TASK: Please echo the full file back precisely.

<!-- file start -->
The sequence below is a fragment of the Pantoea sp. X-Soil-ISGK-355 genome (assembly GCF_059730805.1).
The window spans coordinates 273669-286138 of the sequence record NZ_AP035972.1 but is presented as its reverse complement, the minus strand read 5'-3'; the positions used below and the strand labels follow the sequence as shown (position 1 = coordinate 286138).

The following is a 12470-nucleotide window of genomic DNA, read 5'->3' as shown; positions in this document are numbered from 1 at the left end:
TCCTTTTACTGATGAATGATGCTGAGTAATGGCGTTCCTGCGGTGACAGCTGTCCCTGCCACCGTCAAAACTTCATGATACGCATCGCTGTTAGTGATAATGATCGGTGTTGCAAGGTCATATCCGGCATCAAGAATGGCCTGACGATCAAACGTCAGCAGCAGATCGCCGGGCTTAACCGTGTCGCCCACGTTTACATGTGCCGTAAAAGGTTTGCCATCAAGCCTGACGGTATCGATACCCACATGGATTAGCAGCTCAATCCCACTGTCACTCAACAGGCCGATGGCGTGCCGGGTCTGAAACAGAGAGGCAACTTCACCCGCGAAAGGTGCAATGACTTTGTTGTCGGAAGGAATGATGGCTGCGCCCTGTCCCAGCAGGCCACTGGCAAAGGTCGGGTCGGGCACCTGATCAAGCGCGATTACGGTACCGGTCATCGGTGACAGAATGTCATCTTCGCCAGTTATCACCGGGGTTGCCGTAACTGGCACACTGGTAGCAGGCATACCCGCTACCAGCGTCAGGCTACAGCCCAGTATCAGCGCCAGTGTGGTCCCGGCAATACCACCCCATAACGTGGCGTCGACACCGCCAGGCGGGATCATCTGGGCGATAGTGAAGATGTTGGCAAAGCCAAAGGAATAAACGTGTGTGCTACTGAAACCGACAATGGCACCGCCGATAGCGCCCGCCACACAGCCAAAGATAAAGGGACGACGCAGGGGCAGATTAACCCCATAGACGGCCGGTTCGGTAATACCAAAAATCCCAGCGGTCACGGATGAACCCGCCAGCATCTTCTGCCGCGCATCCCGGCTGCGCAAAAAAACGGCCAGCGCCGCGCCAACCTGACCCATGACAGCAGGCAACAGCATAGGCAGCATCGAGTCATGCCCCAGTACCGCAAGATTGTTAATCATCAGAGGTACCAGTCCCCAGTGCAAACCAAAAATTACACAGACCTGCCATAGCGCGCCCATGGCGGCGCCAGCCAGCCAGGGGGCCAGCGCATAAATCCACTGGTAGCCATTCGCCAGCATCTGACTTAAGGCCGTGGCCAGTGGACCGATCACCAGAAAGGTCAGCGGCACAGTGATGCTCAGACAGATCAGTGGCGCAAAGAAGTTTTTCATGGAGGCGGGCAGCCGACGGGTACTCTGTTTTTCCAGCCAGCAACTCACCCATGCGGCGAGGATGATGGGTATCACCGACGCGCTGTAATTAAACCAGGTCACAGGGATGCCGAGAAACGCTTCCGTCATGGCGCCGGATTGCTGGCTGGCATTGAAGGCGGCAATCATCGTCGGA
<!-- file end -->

The sequence below is a fragment of the Pantoea sp. X-Soil-ISGK-355 genome (assembly GCF_059730805.1).
The window spans coordinates 273669-286138 of the sequence record NZ_AP035972.1 but is presented as its reverse complement, the minus strand read 5'-3'; the positions used below and the strand labels follow the sequence as shown (position 1 = coordinate 286138).

The following is a 12470-nucleotide window of genomic DNA, read 5'->3' as shown; positions in this document are numbered from 1 at the left end:
TCCTTTTACTGATGAATGATGCTGAGTAATGGCGTTCCTGCGGTGACAGCTGTCCCTGCCACCGTCAAAACTTCATGATACGCATCGCTGTTAGTGATAATGATCGGTGTTGCAAGGTCATATCCGGCATCAAGAATGGCCTGACGATCAAACGTCAGCAGCAGATCGCCGGGCTTAACCGTGTCGCCCACGTTTACATGTGCCGTAAAAGGTTTGCCATCAAGCCTGACGGTATCGATACCCACATGGATTAGCAGCTCAATCCCACTGTCACTCAACAGGCCGATGGCGTGCCGGGTCTGAAACAGAGAGGCAACTTCACCCGCGAAAGGTGCAATGACTTTGTTGTCGGAAGGAATGATGGCTGCGCCCTGTCCCAGCAGGCCACTGGCAAAGGTCGGGTCGGGCACCTGATCAAGCGCGATTACGGTACCGGTCATCGGTGACAGAATGTCATCTTCGCCAGTTATCACCGGGGTTGCCGTAACTGGCACACTGGTAGCAGGCATACCCGCTACCAGCGTCAGGCTACAGCCCAGTATCAGCGCCAGTGTGGTCCCGGCAATACCACCCCATAACGTGGCGTCGACACCGCCAGGCGGGATCATCTGGGCGATAGTGAAGATGTTGGCAAAGCCAAAGGAATAAACGTGTGTGCTACTGAAACCGACAATGGCACCGCCGATAGCGCCCGCCACACAGCCAAAGATAAAGGGACGACGCAGGGGCAGATTAACCCCATAGACGGCCGGTTCGGTAATACCAAAAATCCCAGCGGTCACGGATGAACCCGCCAGCATCTTCTGCCGCGCATCCCGGCTGCGCAAAAAAACGGCCAGCGCCGCGCCAACCTGACCCATGACAGCAGGCAACAGCATAGGCAGCATCGAGTCATGCCCCAGTACCGCAAGATTGTTAATCATCAGAGGTACCAGTCCCCAGTGCAAACCAAAAATTACACAGACCTGCCATAGCGCGCCCATGGCGGCGCCAGCCAGCCAGGGGGCCAGCGCATAAATCCACTGGTAGCCATTCGCCAGCATCTGACTTAAGGCCGTGGCCAGTGGACCGATCACCAGAAAGGTCAGCGGCACAGTGATGCTCAGACAGATCAGTGGCGCAAAGAAGTTTTTCATGGAGGCGGGCAGCCGACGGGTACTCTGTTTTTCCAGCCAGCAACTCACCCATGCGGCGAGGATGATGGGTATCACCGACGCGCTGTAATTAAACCAGGTCACAGGGATGCCGAGAAACGCTTCCGTCATGGCGCCGGATTGCTGGCTGGCATTGAAGGCGGCAATCATCGTCGGA